Protective parts: the reactive parts of these are your firefighters. When an exile is ‘triggered’, for example your partner shames you for something you did, then, to protect you from becoming engulfed by shame, your firefighter part may become enraged, or use drugs, alcohol food, porn or other activities, to distract you from the emotional pain. Firefighter parts often don’t make us look good, so managers will get on their case. Say your firefighting part got drunk as a way to mask a socially awkward part – ie, one of your exiles. The voices you might then hear in your head could be these two parts – your firefighter and your manager – arguing: ‘I can’t believe you drunk so much last night!’ And in response: ‘It wasn’t that much, I needed to relax.’ Which gets followed by: ‘You made a fool of yourself!’ etc.

Listening to your parts can help you know them better and begin healing

But here’s the thing – all the parts have a positive intent: ie, they are all trying to help in some way. Let’s say a friend has rented the local swimming pool for a party and they invite you, letting you know the theme is ‘Bikinis and Speedos’. If there is a part of you that doesn’t feel comfortable in your body, you may have an internal debate that sounds something like this:

‘I don’t think I’ll go; I wouldn’t be comfortable.’

‘You have to go, they’re your friend. Besides, they might think you’re blowing them off.’

‘How about if we wear something to cover ourselves up?’

‘Don’t be ridiculous, then we’d really draw attention to ourselves.’

‘It’s not for two months, maybe we can diet and hit the gym more.’

‘That never works; besides, I’m sick of starving myself.’

So what’s going on here? From an IFS perspective, these are your manager parts talking; can you hear the ‘should’ voice concerned about how you appear to others? All have a good intent, but, as you can see, they don’t necessarily agree with each other, and this can create a lot of psychic tension – referred to as the ‘monkey mind’ in some Buddhist traditions. Manager parts also serve you by trying to make sure that the exile parts holding distress or burdens (such as the one that feels some body shame) don’t get triggered and take over. They are proactive in keeping the ones holding the pain in their place.

Now let’s imagine that the manager parts, concerned about what people might think, team up with the dieting manager part, and they override the not-going part, so you find yourself at the pool party. At the potluck table, you are considering having a piece of delicious-looking cheesecake when another guest leans towards you and says: ‘Oh you’re so brave… I couldn’t even look at that cheesecake.’ You might feel a stab of shame… and then immediately get mad, and/or leave the party, or suddenly need a nap, or want to smoke a joint, or crave a drink (i.e. your firefighter takes over).

Let’s say your angry firefighter says loudly to the other guest: ‘How dare you comment on my food choices? What makes you think you have the right?’ and you leave the party in anger. Chances are, as you drive home and get away from the trigger, you will hear something like this in your head (a clash between your firefighter and manager parts):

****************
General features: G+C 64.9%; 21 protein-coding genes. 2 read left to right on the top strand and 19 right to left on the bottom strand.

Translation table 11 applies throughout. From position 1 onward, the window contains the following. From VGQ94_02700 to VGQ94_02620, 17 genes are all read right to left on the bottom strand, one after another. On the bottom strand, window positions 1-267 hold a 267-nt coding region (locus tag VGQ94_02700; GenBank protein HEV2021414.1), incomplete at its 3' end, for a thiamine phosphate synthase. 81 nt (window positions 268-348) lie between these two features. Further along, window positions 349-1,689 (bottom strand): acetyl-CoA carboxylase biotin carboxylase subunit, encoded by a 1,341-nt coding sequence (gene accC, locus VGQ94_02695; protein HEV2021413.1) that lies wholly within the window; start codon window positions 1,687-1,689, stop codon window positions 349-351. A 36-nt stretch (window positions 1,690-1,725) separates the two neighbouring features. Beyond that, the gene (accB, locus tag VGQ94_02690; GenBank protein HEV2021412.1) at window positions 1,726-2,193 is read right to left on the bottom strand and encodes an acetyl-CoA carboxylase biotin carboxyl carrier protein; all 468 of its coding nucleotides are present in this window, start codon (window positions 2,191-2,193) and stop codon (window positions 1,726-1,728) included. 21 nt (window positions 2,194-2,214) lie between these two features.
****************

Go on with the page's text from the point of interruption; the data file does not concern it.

‘What’s wrong with you – I can’t believe you just did that, and everybody noticed!’

‘Well I had every right to, they shouldn’t have said that.’

‘But now everybody will be talking about us – have you no self-control?’

‘They deserved it.’

You might have experienced similar situations yourself – it needn’t be a pool party, of course: it could be something at work, at a get-together with friends, a domestic situation – anywhere that your parts end up in conflict over how best to protect you. But what if you could deal with these kinds of situation differently? IFS offers a route to healing, self-forgiveness and acceptance. It sees the core Self in everyone as characterized by the qualities of compassion, curiosity, calmness, creativity, courage, connectedness, confidence and clarity. It’s your true loving nature, often obscured by your parts. Following the principles of IFS then, in the pool example, you would thank your firefighter for getting you out of a threatening situation, while also appreciating your manager’s attempts to ensure it doesn’t happen again. With time, you would allow your core Self to get to know the hurting exile that holds the burden of body shame, and help it to release that burden. Then your protective parts, whose behavioral strategies are compelled by the exiled part’s distress, could relax.

An important first step toward this form of healing is to get curious about your different parts. In this Guide, I’ll show you several ways to begin exploring your various parts and to acknowledge their different functions and needs. Getting to know your parts in this way, and allowing them to be heard, can be a healing process in itself.

Click here read full article and to know WHAT TO DO?


Derek Scottis a registered social worker and a certified internal family systems (IFS) therapist and consultant. He is the founder of IFSCA, an organization dedicated to teaching the IFS model to mental health professionals in Canada and beyond.

Courtesy: Psyche (Received through email on Jan 25, 2023)


Please enter your comment!
Please enter your name here